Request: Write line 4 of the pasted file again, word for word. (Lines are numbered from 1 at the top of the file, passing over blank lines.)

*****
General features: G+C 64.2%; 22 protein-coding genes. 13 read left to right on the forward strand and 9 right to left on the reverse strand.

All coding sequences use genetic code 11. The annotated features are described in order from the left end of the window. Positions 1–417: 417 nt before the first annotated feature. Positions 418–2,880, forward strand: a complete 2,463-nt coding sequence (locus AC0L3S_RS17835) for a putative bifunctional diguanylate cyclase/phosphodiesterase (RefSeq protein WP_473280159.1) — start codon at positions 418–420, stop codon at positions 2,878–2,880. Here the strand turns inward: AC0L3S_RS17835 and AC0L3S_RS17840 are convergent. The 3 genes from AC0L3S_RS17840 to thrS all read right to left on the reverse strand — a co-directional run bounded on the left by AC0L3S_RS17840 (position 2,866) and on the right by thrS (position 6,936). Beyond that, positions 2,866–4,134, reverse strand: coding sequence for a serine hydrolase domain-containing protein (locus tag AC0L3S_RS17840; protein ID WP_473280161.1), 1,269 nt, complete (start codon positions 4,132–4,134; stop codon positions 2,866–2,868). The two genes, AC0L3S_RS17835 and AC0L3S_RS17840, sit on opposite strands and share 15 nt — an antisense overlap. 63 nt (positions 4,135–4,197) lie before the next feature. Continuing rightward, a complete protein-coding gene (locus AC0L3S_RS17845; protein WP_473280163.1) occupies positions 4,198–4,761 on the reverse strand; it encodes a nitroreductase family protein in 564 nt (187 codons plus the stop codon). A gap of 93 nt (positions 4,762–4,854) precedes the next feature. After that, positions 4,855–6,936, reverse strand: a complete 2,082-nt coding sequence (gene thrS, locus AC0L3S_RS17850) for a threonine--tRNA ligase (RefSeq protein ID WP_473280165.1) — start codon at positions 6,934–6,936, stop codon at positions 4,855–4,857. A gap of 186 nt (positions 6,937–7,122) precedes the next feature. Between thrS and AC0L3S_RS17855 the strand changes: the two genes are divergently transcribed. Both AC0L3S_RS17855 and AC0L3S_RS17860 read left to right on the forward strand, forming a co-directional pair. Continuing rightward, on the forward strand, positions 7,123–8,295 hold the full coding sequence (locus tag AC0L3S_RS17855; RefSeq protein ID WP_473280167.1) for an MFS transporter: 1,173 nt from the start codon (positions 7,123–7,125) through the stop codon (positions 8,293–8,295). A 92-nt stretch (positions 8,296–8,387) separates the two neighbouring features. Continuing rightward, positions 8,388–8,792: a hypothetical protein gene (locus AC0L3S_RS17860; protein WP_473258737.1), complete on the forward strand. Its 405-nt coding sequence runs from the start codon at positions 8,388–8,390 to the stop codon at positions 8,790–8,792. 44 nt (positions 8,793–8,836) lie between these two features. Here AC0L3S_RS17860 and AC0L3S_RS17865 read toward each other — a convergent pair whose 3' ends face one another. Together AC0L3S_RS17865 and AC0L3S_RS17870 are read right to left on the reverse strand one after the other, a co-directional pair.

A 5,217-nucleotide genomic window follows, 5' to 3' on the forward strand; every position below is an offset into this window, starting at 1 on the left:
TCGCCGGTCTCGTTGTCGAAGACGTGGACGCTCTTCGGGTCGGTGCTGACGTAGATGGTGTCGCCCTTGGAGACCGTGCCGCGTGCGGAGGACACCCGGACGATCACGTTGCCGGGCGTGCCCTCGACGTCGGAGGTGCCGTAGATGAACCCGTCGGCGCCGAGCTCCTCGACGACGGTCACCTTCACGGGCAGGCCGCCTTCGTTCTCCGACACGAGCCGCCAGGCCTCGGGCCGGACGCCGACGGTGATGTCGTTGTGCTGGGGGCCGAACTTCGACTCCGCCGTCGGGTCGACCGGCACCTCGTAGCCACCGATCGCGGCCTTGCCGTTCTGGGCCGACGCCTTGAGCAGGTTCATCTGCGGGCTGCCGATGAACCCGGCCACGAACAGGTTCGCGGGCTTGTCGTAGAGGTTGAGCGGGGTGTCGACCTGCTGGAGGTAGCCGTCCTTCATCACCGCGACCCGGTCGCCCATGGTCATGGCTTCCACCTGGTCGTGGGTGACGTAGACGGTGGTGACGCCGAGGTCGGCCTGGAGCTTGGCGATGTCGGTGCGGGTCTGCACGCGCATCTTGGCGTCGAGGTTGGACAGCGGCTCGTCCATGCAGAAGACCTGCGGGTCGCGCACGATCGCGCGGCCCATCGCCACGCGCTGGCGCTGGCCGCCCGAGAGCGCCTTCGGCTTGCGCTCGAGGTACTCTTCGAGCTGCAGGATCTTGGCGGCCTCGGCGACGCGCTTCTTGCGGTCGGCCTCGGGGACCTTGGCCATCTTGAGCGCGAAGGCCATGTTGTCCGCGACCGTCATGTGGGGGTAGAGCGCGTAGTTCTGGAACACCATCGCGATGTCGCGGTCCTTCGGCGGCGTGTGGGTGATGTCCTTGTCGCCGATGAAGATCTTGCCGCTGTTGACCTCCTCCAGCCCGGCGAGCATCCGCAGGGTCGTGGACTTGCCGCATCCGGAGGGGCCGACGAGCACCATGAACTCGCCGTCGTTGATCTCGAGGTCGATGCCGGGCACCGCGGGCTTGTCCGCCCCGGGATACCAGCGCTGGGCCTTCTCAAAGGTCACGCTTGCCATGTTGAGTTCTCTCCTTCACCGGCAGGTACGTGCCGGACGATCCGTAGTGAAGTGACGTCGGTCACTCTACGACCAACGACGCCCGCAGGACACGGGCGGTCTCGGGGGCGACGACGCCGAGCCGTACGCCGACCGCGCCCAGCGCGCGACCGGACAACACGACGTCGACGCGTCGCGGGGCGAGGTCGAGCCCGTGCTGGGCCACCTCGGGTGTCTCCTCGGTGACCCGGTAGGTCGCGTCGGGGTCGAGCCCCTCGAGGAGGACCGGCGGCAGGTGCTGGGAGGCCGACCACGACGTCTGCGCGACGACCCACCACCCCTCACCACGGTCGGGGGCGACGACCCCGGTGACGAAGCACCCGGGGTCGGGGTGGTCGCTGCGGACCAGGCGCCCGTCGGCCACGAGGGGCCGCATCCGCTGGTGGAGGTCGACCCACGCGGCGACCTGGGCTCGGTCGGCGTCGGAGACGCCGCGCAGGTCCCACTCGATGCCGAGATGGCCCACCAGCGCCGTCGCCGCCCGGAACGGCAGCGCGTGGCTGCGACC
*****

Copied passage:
TCGCCGGTCTCGTTGTCGAAGACGTGGACGCTCTTCGGGTCGGTGCTGACGTAGATGGTGTCGCCCTTGGAGACCGTGCCGCGTGCGGAGGACACCCGGACGATCACGTTGCCGGGCGTGCCCTCGACGTCGGAGGTGCCGTAGATGAACCCGTCGGCGCCGAGCTCCTCGACGACGGTCACCTTCACGGGCAGGCCGCCTTCGTTCTCCGACACGAGCCGCCAGGCCTCGGGCCGGACGCCGACGGTGATGTCGTTGTGCTGGGGGCCGAACTTCGACTCCGCCGTCGGGTCGACCGGCACCTCGTAGCCACCGATCGCGGCCTTGCCGTTCTGGGCCGACGCCTTGAGCAGGTTCATCTGCGGGCTGCCGATGAACCCGGCCACGAACAGGTTCGCGGGCTTGTCGTAGAGGTTGAGCGGGGTGTCGACCTGCTGGAGGTAGCCGTCCTTCATCACCGCGACCCGGTCGCCCATGGTCATGGCTTCCACCTGGTCGTGGGTGACGTAGACGGTGGTGACGCCGAGGTCGGCCTGGAGCTTGGCGATGTCGGTGCGGGTCTGCACGCGCATCTTGGCGTCGAGGTTGGACAGCGGCTCGTCCATGCAGAAGACCTGCGGGTCGCGCACGATCGCGCGGCCCATCGCCACGCGCTGGCGCTGGCCGCCCGAGAGCGCCTTCGGCTTGCGCTCGAGGTACTCTTCGAGCTGCAGGATCTTGGCGGCCTCGGCGACGCGCTTCTTGCGGTCGGCCTCGGGGACCTTGGCCATCTTGAGCGCGAAGGCCATGTTGTCCGCGACCGTCATGTGGGGGTAGAGCGCGTAGTTCTGGAACACCATCGCGATGTCGCGGTCCTTCGGCGGCGTGTGGGTGATGTCCTTGTCGCCGATGAAGATCTTGCCGCTGTTGACCTCCTCCAGCCCGGCGAGCATCCGCAGGGTCGTGGACTTGCCGCATCCGGAGGGGCCGACGAGCACCATGAACTCGCCGTCGTTGATCTCGAGGTCGATGCCGGGCACCGCGGGCTTGTCCGCCCCGGGATACCAGCGCTGGGCCTTCTCAAAGGTCACGCTTGCCATGTTGAGTTCTCTCCTTCACCGGCAGGTACGTGCCGGACGATCCGTAGTGAAGTGACGTCGGTCACTCTACGACCAACGACGCCCGCAGGACACGGGCGGTCTCGGGGGCGACGACGCCGAGCCGTACGCCGACCGCGCCCAGCGCGCGACCGGACAACACGACGTCGACGCGTCGCGGGGCGAGGTCGAGCCCGTGCTGGGCCACCTCGGGTGTCTCCTCGGTGACCCGGTAGGTCGCGTCGGGGTCGAGCCCCTCGAGGAGGACCGGCGGCAGGTGCTGGGAGGCCGACCACGACGTCTGCGCGACGACCCACCACCCCTCACCACGGTCGGGGGCGACGACCCCGGTGACGAAGCACCCGGGGTCGGGGTGGTCGCTGCGGACCAGGCGCCCGTCGGCCACGAGGGGCCGCATCCGCTGGTGGAGGTCGACCCACGCGGCGACCTGGGCTCGGTCGGCGTCGGAGACGCCGCGCAGGTCCCACTCGATGCCGAGATGGCCCACCAGCGCCGTCGCCGCCCGGAACGGCAGCGCGTGGCTGCGACC